Murder on Park Drive
Falsely Accused
A Grim Murder
The Unlikely Detectives
A Suspicious Stabbing
The Kitchen Killer
A Puzzling Pensioner
A Caustic Connection
Too few at the funeral

Oh my goodness! I have a publisher!

Well… it’s been a while since I blogged.  there’s a good reason – I’ve been busy writing.  And not just games either… since the attending the writers retreat in January I’ve been finishing off my novel.

This isn’t my first novel.  I’ve been writing books since I was 14, but it IS the first novel that’s been accepted by a publisher, so it calls for a celebration!

Come 2017 – sooner if I crack on with the edits – The Impossible Suspect – will be digitally published by Endeavour Press, and will be available on Amazon as a kindle or print on demand book.

I’m not expecting this will radically change my life.  If it earns £100 in a year that will be a monumental sum, but it is the first rung on the ladder towards being a recognised “writer”, and I’m hopeful my second or third book may finally net me an agent and a mainstream publisher.

So right now, I’m editing… they felt it had too many ? marks and it seems my ending was a little abrupt so they’ve asked me to slow it down.  I suppose the difficulty there is I’m used to writing for interactive theatre productions and the solution shouldn’t last more than 3 minutes as everyone wants to find out if they were right and get back to drinking.  I’m guessing writing “READ MORE SLOWLY FROM HERE” isn’t a suitable addition to the manuscript, so it make take me a little while to get that ending polished to the level they want – so wish me luck – I have a deadline of the 30th November… but with so much work on at RHG at the moment, I need to get it finished much much sooner… not least because I’m off to Egypt in November to run a murder mystery evening I’ve yet to write!  Eeek!

Periscope – how to make the best of it.

GeographyPeriscope seems to be the “next thing” when it comes to social media, and there’s a whole raft of people joining Periscope every day.

At the moment, the people who seem to know how to use it best are all the social media experts and SM entrepreneurs – but it’s not as hard to get your head around scoping as it might seem.

So… because there is nothing more dull than watching persicope on replay to find out where you are going wrong or what you need to do, I thought I’d offer a few tips of my own.  I’ve been using Periscope around a month now, and while there are no real “no nos” there are some really good tips to make the most of it for you and your business.


Periscope can easily become yet another time waster.  Unlike Twitter or Facebook, it’s really easy to get sucked into conversations and watching videos with periscope and soon your whole day is gone!  Let’s face it, we live in a world of TV addicts, and turn on a flickering screen anywhere in the room and you’re naturally drawn to it!

Don’t make the same mistake with Periscope.

The first thing you should do when creating your periscope account is SWITCH OFF your notifications!  All of them!  It’ll save you getting suckered into watching things when you’re not free.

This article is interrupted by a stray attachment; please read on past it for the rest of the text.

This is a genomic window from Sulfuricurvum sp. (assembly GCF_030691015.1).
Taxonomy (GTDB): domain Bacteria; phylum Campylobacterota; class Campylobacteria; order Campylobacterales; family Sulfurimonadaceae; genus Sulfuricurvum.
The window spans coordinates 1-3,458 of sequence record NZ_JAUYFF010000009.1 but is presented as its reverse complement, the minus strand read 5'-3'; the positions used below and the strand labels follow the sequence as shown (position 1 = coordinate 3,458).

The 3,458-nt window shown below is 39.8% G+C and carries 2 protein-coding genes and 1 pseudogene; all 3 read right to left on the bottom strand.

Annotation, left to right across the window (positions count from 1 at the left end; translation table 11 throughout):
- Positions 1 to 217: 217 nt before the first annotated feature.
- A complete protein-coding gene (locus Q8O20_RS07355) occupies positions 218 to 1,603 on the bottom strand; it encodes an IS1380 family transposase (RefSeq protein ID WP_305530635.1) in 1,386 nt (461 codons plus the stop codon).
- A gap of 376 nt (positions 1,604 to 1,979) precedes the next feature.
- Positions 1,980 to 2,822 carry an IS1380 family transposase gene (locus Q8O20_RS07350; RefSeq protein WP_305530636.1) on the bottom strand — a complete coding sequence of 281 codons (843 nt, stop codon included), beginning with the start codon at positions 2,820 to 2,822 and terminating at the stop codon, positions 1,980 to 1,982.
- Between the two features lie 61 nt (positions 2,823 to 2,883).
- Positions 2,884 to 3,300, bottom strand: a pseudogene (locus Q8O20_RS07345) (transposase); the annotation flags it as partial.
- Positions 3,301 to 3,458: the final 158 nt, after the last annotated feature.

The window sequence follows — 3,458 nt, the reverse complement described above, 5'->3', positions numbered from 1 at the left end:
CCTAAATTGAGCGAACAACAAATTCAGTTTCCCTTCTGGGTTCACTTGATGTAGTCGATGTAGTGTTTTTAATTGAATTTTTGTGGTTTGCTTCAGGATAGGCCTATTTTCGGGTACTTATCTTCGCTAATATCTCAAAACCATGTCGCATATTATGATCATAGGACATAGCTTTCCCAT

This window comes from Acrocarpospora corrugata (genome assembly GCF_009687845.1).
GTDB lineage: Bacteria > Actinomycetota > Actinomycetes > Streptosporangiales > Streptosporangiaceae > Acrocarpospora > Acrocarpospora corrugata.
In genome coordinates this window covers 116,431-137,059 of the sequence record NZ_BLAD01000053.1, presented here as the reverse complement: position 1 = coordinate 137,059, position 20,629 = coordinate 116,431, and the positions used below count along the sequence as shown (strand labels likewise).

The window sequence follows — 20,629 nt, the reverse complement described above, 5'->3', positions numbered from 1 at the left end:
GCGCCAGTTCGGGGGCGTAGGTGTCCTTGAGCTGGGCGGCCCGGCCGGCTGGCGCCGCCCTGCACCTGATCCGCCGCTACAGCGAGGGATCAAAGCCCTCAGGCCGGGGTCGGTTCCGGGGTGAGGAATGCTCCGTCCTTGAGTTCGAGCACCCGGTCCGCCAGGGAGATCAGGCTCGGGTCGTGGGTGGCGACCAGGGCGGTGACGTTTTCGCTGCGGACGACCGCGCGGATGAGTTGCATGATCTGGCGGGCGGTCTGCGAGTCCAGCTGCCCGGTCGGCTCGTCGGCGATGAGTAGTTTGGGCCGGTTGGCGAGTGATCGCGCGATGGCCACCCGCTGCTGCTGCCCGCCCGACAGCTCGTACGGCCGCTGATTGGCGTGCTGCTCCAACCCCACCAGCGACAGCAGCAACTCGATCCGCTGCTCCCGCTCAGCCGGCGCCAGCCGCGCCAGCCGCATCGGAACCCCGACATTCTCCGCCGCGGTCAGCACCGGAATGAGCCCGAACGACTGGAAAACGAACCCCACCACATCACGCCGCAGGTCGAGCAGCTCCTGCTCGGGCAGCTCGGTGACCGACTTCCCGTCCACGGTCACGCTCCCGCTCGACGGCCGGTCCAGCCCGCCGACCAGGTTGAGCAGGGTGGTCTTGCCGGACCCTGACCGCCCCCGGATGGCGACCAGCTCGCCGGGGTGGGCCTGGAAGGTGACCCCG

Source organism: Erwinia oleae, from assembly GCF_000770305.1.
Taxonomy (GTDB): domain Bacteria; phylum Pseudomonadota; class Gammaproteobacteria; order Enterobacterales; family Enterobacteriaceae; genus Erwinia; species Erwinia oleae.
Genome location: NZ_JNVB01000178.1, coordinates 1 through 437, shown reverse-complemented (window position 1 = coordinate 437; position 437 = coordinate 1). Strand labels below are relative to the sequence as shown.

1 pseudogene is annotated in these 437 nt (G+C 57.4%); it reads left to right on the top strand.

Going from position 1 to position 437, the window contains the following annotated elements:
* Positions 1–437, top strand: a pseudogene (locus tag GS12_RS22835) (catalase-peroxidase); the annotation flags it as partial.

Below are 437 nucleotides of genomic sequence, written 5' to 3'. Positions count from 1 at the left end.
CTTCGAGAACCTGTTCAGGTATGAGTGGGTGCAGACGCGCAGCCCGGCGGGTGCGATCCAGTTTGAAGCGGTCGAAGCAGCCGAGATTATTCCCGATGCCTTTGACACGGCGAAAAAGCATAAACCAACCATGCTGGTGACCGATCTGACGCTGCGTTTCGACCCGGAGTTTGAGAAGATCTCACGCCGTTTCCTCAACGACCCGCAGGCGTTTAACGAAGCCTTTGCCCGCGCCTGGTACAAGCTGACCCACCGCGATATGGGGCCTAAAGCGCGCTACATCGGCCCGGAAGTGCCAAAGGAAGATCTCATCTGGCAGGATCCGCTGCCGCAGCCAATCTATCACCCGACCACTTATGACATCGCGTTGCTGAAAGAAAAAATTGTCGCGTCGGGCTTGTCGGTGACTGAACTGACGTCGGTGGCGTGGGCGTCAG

Secondly you’re home screen will be devoid of video streams initially.  So it’s tempting to jump straight on the web feeds and watch whoever’s there.  So the first thing you need to do is identify the people you’d most like to see on periscope and follow them so they’re always on your home stream section.

Because of the connection between twitter and persicope this makes this process much easier.  You can search for “scopers” and click on the people on twitter you most interact with usually.  Let’s face it, you’re usually on social media with these buddies anyway, you may as well grow the friendship.

Then watch what happens.

Like all Social media you’ll be allocating certain times to it.  So when you start finding people who are live at the same time as you, then follow the people interacting with them on their scopes (You just click their avatar as they comment and then hit follow).  This will give you a raft of people who are a) interacting with the same people you like to watch (similar interests as you) and b) ON periscope the same time as you and are therefore likely to be available to watch your broadcast when you decide to go live.


1. Don’t Dive in just yet:

Don’t scope immediately, tempting though it may be.  Rather, watch others for a few weeks.  This will give you ideas and you’ll find out a lot, and not only that, if you’re commenting on other’s feeds (strongly encouraged!) then other people will be following you back during this warm up time and will be ready to hear from you when you broadcast.

Your first scope on Periscope is dropped into all the Periscope users feeds, so don’t miss out on that opportunity to make your scope “the best.”

2. Block spammers pre-emptively

This warm up “lurk time” gives you the chance to start blocking the users who are throwing out spam and troll-like comments and “hitting on” people.  As these comments crop up in the scopes you watch, click on that user and block them.  It’s a preemptive strike.  You don’t want them harassing you on your feed!

3. Turn your location settings off.

This also prevents spammers joining you.  I’m not sure why, but it does.  Apparently they sit on the “map” section and jump in on people who are broadcasting their location more than those who aren’t

4. Get a good intro image

The first 2 seconds of your scope will be the image that periscope uses for your video.  SO… make sure you have the camera facing something interesting/pretty and not you pulling a face.  Also,… remember the camera is vertical NOT horisontal.  When you’re setting up to broadcast, it’s easy to forget that as the lower half of your screen is often covered by persicope informaton.  Make sure your camera screen is completely full of something.

You can simply use coloured card, or if stuck, put your finger over the camera lens for the first few seconds so it’s a black or red image that displays.  it looks better.

5.  Don’t start talking immediately.

Persicope cuts the first few and last few seconds of your scope.  It’s a time lag thing.  So start talking after 2 seconds and welcome people then.

6. Ask for questions or feedback, and respond to your comments

Periscope is all about the interaction.  People stay when they think they are being heard.  So respond to people.  Ask simple questions like “Where are you scoping from?”  “What do you do?” to prompt some interaction, and then reply to the comments as they come in. (Blocking spammers as you broadcast).

7. Scope when you’re free